McMaster’s offence and depth opens up in win over Algoma 

Hamilton, ON- When McMaster Marauders guard Karim Raza’s three-point shot swished through the net, the Burridge Gym crowd cheered. The Marauders men’s basketball team had just reached 100 points – capping off an 101-56 victory over the Algoma Thunderbirds on Jan. 22.

It was the second time this season the Marauders have reached the century mark. The previous occurrence was a 110-65 win over the Redeemer Royals in exhibition play. 

McMaster has been hot as of late, winning six of their past seven games. The offence has been clicking with players sharing the ball and hitting their shots. 

They had 22 assists in a win over the Nipissing Lakers. They had played the defending OUA champion Brock Badgers close earlier that week before losing a close one 76-69. It motivated them for the Algoma game. 

“We should have won that game,” second-year guard Ay Osunde said. “We decided we can’t take any game lightly and just come out even hungrier.”

The home team displayed their hunger early on against the Thunderbirds, getting out to a 35-14 lead. They shot 70 per cent from the field and 50 per cent from three in the first quarter. 

Osunde said the team focuses and locks in before the game –  knowing the game plan and the scouting report.

Against Brock, Tatham said they played better in their second meeting with them than their first (a 76-67 loss at home on Nov. 19). However, they were out-rebounded 50-33. Badgers forward Jordan Tchuente had as many offensive rebounds (10) as McMaster’s entire team. 

The script flipped against Algoma with McMaster hauling down most of those boards (52-25). They stole the ball 12 times as well. When they got their hands on the basketball, the players pushed the ball in transition. They shared it as well.

The Marauders had 25 assists on 38 made field goals. Osunde said that comes from players being unselfish. 

“Being able to make the one extra pass,” he noted. “Everyone can get a good shot but it’s better to get a great shot.” 

McMaster head coach Patrick Tatham said the key to shooting well is staying to their script. That means breaking the defence down, sharing the ball and letting their defence lead to offence. 

“When you’re able to stick to the script, share the ball, get into the paint, the shooting starts to open up more and more and more,” he added.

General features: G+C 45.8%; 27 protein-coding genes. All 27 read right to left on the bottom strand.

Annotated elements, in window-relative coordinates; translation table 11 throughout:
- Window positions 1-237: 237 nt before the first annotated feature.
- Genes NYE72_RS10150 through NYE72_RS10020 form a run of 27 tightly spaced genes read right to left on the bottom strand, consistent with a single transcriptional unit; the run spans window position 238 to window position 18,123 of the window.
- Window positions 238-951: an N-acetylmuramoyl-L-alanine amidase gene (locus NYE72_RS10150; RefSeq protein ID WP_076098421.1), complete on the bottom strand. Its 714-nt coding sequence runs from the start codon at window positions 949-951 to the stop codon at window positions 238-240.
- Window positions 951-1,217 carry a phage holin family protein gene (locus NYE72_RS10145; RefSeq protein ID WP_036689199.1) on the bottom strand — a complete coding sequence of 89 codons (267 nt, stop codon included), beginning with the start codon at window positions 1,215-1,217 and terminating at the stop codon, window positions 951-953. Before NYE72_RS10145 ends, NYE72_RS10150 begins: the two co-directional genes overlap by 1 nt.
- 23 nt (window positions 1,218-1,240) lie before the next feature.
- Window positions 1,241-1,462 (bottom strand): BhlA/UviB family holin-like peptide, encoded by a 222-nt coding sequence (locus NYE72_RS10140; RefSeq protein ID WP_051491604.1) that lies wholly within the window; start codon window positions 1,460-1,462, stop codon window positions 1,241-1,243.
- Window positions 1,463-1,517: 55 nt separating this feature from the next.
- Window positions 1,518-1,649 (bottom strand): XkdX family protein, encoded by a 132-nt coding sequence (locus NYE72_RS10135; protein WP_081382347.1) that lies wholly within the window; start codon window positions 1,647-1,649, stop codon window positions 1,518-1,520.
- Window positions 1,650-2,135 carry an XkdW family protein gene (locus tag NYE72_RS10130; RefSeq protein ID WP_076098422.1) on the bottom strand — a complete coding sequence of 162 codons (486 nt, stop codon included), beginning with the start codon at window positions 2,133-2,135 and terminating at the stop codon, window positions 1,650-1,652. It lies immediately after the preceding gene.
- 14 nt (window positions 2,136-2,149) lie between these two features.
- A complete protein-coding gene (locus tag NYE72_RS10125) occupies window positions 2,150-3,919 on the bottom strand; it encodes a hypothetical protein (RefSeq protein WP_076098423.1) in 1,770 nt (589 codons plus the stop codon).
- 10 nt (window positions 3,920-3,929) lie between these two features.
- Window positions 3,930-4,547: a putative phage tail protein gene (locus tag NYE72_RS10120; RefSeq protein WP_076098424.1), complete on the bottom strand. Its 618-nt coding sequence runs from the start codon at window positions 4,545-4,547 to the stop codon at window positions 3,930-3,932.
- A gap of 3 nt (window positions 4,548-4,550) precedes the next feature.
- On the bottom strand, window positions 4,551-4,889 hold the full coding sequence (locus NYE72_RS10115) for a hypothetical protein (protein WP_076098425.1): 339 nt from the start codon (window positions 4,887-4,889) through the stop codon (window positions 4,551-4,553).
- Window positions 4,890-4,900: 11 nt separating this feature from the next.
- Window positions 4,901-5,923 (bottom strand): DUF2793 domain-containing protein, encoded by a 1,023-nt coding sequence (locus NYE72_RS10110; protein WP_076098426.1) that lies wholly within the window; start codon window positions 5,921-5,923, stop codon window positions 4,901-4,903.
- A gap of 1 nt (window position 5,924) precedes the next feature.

There were many notable performances from the evening. Guard Mychael Paulo led them with 14 points. Paulo and guard Mike Demagus each had a team-best three steals. Forward Khalil Miller had a team-high 15 rebounds.

Osunde did a bit of everying. He made plays by scoring (11 points from shooting three-for-9 from three), setting up teammates (seven assists) as well as collecting three rebounds, two steals and a block. 

Guard Michael Paulo led the Marauders with 14 points (Photo: Kevin Lassel/McMaster Athletics)

The Marauders also dug into their bench with 12 players playing and 12 players scoring. Each one of them saw at least 12 minutes of game action. 

Raza, Brandon Bernard, Thomas Matsell and Luke De Gannes all made shots and plays as the Marauders kept their firm grip on the lead throughout the game. 

Osunde pointed out how seeing everyone score brings up the energy with their teammates cheering them on from the bench. 

It’s a valuable chance for some of the players to get in-game action, according to Tatham. It helps build confidence and understanding of what’s expected from them. “Some of the bench guys that contributed today, we’re going to have to try them out in another environment,” he said. 

When might those opportunities arise? Tatham hinted possibly at upcoming games against Western, Windsor and Toronto. 

For the head coach, it comes from his feeling of a game. The Marauders have their regular rotation players but there could be opportunities for the bench players to see some action – perhaps in some crucial stretches as well.

Maybe it’ll come when they feel there’s a cushion in the game. “Maybe we need a three-point shot or some short of injection in terms of energy, one of these bench guys might be able to provide that in a two-minute span,” Tatham said. 

Maybe when those players are in that situation, they’ll reflect on that January evening against Algoma when they were moving the ball, they were scoring and their teammates were cheering as they hit 100 points. 

Featured Image: Myra Whitfield/McMaster Athletics

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